Training of the simulated patients was carried out by the coordinator of the patient simulation program. The patient simulators were instructed regarding symptom description and historical data to volunteer and that which they should wait to be asked. Expectations with respect to the physical examination to be performed were reviewed, including how to mimic some physical findings, e.g., discomfort on palpation of occipital lymph nodes. They were also instructed on the management plan, including asking questions about portions of the plan not mentioned by students.

After the simulated patients were trained, the rating scale was validated by having them interviewed by two practicing adult nurse practitioners in the community. Two faculty members simultaneously observed and rated the patient/ adult nurse practitioner interactions; the inter-rater reliability was found to be high.

Two weeks prior to the examination, students were given a guide to the clinical examination with specific information regarding the examination procedure. The patient encounter was to be timed with a maximum of 45 minutes allowed. It was suggested that this time be used in the following way: 20 minutes for data gathering, both history and physical, 10 minutes for discussing management with the patient, and the remainder in formulating the plan of care. Students had access to common reference books during the examination and rooms were set up to resemble actual exam rooms.

Student/Faculty Perceptions

While the use of the simulated patient for clinical examinations is not a panacea, both faculty and students rated it highly. No difference in the rating of the procedure was found between students who failed and those who passed the examination. All students perceived the experience to be similar to an actual patient encounter.

Barrows and Tamblyn (1977) found that student performance in simulation can be assumed to closely parallel their performance in a real-life situation. We found that students' performance on clinical examinations very closely correlated with class standing and ratings by clinical preceptors.

Faculty's enthusiasm was evident in their decision to prepare simulated patient clinical exams for all four terms of the program, and all students have been evaluated using this system for the last two years. Advantages are the increased objectivity of the approach and our ability to focus only on evaluating student performance without attending to the care needs of actual patients. Most importantly, the rating scale permitted ready identification of students' strengths and weaknesses in implementing the nursing process, facilitating more directive student education.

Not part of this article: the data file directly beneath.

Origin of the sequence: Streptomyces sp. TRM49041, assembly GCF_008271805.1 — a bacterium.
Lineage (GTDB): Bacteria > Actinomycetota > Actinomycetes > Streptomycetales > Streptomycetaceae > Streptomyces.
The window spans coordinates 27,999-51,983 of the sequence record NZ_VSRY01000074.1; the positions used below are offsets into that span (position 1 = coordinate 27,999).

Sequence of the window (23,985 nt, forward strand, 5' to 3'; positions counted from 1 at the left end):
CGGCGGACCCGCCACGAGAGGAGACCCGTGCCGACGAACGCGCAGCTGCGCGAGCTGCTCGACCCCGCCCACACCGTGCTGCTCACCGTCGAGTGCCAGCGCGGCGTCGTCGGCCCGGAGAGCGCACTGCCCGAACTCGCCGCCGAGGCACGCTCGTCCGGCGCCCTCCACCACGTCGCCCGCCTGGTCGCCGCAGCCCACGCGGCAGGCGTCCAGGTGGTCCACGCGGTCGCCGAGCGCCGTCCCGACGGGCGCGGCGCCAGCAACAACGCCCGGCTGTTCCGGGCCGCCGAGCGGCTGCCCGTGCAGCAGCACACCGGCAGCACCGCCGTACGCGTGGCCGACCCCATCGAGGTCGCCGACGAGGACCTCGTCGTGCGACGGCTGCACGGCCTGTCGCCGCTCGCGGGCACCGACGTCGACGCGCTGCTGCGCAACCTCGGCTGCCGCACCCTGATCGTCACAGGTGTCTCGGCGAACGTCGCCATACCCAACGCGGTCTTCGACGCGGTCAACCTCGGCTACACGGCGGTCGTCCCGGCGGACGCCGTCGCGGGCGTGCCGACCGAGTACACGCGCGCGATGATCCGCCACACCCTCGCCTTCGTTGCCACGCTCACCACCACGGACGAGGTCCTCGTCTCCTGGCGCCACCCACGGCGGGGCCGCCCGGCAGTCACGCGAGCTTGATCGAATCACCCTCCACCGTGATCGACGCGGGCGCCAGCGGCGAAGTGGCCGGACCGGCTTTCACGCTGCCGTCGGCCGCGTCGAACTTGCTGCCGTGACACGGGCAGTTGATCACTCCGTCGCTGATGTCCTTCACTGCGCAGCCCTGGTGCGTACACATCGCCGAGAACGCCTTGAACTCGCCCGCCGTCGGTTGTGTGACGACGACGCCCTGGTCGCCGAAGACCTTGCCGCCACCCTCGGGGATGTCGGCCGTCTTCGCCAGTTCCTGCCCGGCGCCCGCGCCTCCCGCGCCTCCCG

In spite of the general enthusiasm for this approach, there are factors which make it less than perfect. While there is less expenditure of faculty time during the actual administration of the exam, preparation time is extensive. Approximately 50 hours of faculty time were used to prepare the first examination. The development of subsequent examinations has taken less time, but remains time consuming. Employing individuals as simulated patients is an additional expense, especially since ours were paid for the time spent in training as well as in actual evaluations. Another disadvantage is the limited range of physical signs which can be replicated.

FIGUREOUTLINE OF RATING SCALE

FIGURE

OUTLINE OF RATING SCALE

Summary

In summary, we believe that nurse practitioners use the nursing process in giving primary health care to patients, and their skill in using that process must be periodically evaluated as they move through their educational program. Further, we believe that consumers have the right to expect a beginning level of competence from graduates of nursing programs. Based on our experience, we believe that the use of the simulated patient, now used primarily in teaching, should be expanded to be of valuable assistance in clinical performance evaluation.

References

  • Barrows, H., & Abamson, S. (1964). The programmed patient: a technique for appraising student's performance in clinial neurology. Journal of Medical Education, 39, 802-805.
  • Barrows, H.S., lkmblyn, R. Í1977). The simulated patient. Programme for Educational Development, Faculty of Health Sciences, McMaster University, Hamilton, Ontario, Canada.
  • Callaway, S" Bosshart, D., & O'Donnel, A. (1977). Patient simulators in teaching patient education skills to family practice residents. Journal of Family Practice, 4, 709-712.
  • Dewyer J.M., & Schmitt, JA (1969). Using the computer to evaluate clinical performance. Nursing Forum, 8(3 11 255-275.
  • Frisbie, D (1979). Evaluating student achievement: Principle trends and problems. (NLN Pub. #23-1766). New York: National League for Nursing
  • Livingston, R.A., Ostrow, D.N. (1978). Professional patient- instructors in the teaching of the pelvic examination. American Journal of Obstetrics and Gynecology, 132, 64-67.
  • Stillman, P., Ruggill. J, & Sabers, D. The use of practical instructors Uj evaluate a complete physical examination. Evaluation and the Health Professions, 1, 78.
  • Werner, A., & Schneider, J. (1974). Teaching medical students interactional skills. New England Journal of Medicine, 290, 1232-1237.

10.3928/0148-4834-19840101-11

Sign up to receive

Journal E-contents